Protect your body – Always wear a pair of gloves as bleach can cause temporary wrinkles on your hands, and may even burn if it is directly splashed. Finally, it is always better to work in an open space or at least in a properly ventilated area to protect yourself from the penetrating and toxic smell.
Keep a tub full of clean water with detergent mixed-in ready for washing (or your washing machine with water filled in) before you start bleaching. The bleach should not be left on the fabric after the stipulated time.
Rinse well – Bleach, if not rinsed out well, will continue to leach color as well as strength from the fabric. You can also keep a tub of Vinegar-water solution ready for a rinse because vinegar is supposed to stop the bleaching solution.
Naturally bleaching jeans
To bleach the natural color of jeans, dark indigo blue to a lighter color you can use other less corrosive chemicals like hydrogen peroxide, and reducing agents such as sulfur dioxide and sodium bisulfite. Natural chemicals like Lemon juice and Vinegar can also be used.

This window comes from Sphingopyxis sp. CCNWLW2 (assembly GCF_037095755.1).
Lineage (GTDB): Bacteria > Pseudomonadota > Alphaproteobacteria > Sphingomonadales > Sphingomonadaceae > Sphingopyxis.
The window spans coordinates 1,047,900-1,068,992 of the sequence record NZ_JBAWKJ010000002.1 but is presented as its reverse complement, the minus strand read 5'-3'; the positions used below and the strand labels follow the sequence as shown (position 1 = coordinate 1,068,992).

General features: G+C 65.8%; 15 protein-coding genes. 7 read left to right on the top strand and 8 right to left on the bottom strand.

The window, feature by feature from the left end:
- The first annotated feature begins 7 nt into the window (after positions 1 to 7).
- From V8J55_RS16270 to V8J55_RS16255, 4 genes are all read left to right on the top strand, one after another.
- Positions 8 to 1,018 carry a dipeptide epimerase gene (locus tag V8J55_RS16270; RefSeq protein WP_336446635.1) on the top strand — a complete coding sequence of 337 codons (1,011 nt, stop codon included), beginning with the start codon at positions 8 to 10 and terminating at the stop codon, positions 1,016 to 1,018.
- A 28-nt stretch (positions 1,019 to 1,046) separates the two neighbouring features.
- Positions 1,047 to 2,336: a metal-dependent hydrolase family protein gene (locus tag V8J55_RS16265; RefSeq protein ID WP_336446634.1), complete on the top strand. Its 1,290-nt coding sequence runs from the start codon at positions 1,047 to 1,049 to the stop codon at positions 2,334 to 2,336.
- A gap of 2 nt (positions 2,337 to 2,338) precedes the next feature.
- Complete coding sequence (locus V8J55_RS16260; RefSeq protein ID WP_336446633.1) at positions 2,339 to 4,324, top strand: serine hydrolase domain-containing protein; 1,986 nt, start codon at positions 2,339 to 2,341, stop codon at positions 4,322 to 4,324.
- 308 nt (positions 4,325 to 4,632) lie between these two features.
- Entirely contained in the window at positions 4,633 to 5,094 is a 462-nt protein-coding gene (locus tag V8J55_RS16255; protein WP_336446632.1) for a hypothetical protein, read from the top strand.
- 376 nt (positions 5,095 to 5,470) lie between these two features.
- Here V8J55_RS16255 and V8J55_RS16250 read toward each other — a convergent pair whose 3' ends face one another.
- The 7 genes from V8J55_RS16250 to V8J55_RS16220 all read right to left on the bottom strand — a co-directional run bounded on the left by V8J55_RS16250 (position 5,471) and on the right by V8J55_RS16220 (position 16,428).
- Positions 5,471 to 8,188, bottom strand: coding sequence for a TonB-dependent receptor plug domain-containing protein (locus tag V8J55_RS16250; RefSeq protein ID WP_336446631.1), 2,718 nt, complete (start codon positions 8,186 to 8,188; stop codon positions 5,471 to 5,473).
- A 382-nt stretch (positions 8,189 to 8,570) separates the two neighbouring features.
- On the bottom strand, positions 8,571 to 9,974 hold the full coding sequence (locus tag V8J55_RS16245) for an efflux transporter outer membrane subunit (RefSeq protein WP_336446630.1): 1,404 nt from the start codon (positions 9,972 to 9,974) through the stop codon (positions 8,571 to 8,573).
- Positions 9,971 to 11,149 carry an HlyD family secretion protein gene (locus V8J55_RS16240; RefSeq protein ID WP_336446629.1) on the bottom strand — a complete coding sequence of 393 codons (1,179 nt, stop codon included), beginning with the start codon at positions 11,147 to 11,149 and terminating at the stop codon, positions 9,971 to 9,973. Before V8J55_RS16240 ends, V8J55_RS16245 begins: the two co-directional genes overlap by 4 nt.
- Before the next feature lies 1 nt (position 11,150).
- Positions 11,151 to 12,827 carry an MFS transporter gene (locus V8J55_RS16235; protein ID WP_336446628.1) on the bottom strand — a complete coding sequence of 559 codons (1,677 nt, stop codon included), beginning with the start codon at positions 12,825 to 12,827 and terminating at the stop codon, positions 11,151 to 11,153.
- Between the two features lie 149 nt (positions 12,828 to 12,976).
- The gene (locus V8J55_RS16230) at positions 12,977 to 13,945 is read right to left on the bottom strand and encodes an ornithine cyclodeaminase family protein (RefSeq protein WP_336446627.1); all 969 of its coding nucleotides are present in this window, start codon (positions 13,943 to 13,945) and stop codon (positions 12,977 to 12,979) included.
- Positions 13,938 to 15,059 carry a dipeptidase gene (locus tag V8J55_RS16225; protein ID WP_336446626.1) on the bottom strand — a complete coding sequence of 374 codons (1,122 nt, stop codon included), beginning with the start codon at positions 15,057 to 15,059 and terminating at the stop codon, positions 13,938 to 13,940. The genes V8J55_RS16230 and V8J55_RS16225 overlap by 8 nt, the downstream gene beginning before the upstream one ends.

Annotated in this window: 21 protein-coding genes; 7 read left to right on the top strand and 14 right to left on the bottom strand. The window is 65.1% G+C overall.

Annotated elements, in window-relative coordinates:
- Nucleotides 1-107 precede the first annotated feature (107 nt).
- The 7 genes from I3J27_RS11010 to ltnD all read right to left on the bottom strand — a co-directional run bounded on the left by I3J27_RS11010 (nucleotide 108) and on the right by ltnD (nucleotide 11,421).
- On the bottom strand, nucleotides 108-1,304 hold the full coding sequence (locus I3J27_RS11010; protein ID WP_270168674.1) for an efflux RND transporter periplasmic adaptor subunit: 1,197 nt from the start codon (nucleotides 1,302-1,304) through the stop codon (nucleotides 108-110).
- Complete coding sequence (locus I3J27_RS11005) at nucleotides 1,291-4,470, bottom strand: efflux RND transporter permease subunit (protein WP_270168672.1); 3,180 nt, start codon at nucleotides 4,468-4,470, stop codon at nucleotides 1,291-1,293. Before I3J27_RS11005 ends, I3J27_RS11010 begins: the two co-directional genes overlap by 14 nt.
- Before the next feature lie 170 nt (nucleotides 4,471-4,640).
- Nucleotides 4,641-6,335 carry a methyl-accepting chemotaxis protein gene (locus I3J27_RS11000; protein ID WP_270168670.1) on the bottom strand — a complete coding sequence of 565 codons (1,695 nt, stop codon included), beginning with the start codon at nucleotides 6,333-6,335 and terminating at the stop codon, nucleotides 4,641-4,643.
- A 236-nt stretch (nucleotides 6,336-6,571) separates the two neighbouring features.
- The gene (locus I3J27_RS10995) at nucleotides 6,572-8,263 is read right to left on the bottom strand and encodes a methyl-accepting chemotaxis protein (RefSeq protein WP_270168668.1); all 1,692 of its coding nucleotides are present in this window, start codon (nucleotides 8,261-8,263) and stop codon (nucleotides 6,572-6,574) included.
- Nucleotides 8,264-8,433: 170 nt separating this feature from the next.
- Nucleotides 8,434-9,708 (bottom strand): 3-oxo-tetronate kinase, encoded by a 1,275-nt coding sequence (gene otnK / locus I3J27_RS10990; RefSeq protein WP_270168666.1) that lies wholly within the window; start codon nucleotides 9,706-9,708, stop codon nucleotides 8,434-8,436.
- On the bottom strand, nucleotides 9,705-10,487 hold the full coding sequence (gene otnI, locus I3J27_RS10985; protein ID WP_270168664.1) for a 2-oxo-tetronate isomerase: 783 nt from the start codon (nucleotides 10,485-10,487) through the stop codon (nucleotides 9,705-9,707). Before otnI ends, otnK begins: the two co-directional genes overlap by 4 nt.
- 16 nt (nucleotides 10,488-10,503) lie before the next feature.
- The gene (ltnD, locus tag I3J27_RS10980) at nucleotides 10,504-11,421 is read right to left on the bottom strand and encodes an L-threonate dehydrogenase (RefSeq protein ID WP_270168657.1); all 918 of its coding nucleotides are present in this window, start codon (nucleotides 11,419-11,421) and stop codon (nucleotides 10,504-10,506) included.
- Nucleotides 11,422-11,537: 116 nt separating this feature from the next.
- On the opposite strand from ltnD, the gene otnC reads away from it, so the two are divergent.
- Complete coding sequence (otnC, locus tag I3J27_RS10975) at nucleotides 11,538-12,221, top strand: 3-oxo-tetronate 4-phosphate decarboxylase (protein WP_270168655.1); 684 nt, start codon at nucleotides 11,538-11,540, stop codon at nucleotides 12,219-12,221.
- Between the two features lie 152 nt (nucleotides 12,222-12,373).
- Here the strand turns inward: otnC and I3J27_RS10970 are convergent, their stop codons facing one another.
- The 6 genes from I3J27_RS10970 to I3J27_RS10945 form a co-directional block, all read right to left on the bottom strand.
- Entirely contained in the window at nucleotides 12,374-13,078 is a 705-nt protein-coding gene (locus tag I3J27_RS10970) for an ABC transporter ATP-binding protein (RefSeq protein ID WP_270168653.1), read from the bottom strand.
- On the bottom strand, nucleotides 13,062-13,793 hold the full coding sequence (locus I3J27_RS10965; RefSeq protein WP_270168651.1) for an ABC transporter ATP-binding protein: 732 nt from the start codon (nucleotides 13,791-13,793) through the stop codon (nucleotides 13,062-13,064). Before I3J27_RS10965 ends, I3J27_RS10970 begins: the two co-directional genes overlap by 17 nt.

To bleach jeans naturally, Load your jeans in a washing machine, set the temperature level to maximum, and wash. Hot water can take away the extra color from your denim – several such hot water washes can help to fade the color a little bit. But if you are after radical change this is not going to satisfy you.
Some even recommend using salt to lighten your jeans. Jeans are soaked in a salt solution for half an hour and agitated with the salt solution. After this you can dry the jeans in full sunlight and leave it there – sun’s rays are supposed to naturally strip the color out of fabric.
And finally, the best way to distress your jeans is to wear it consistently for a month or two and wait for that natural distressing from wear.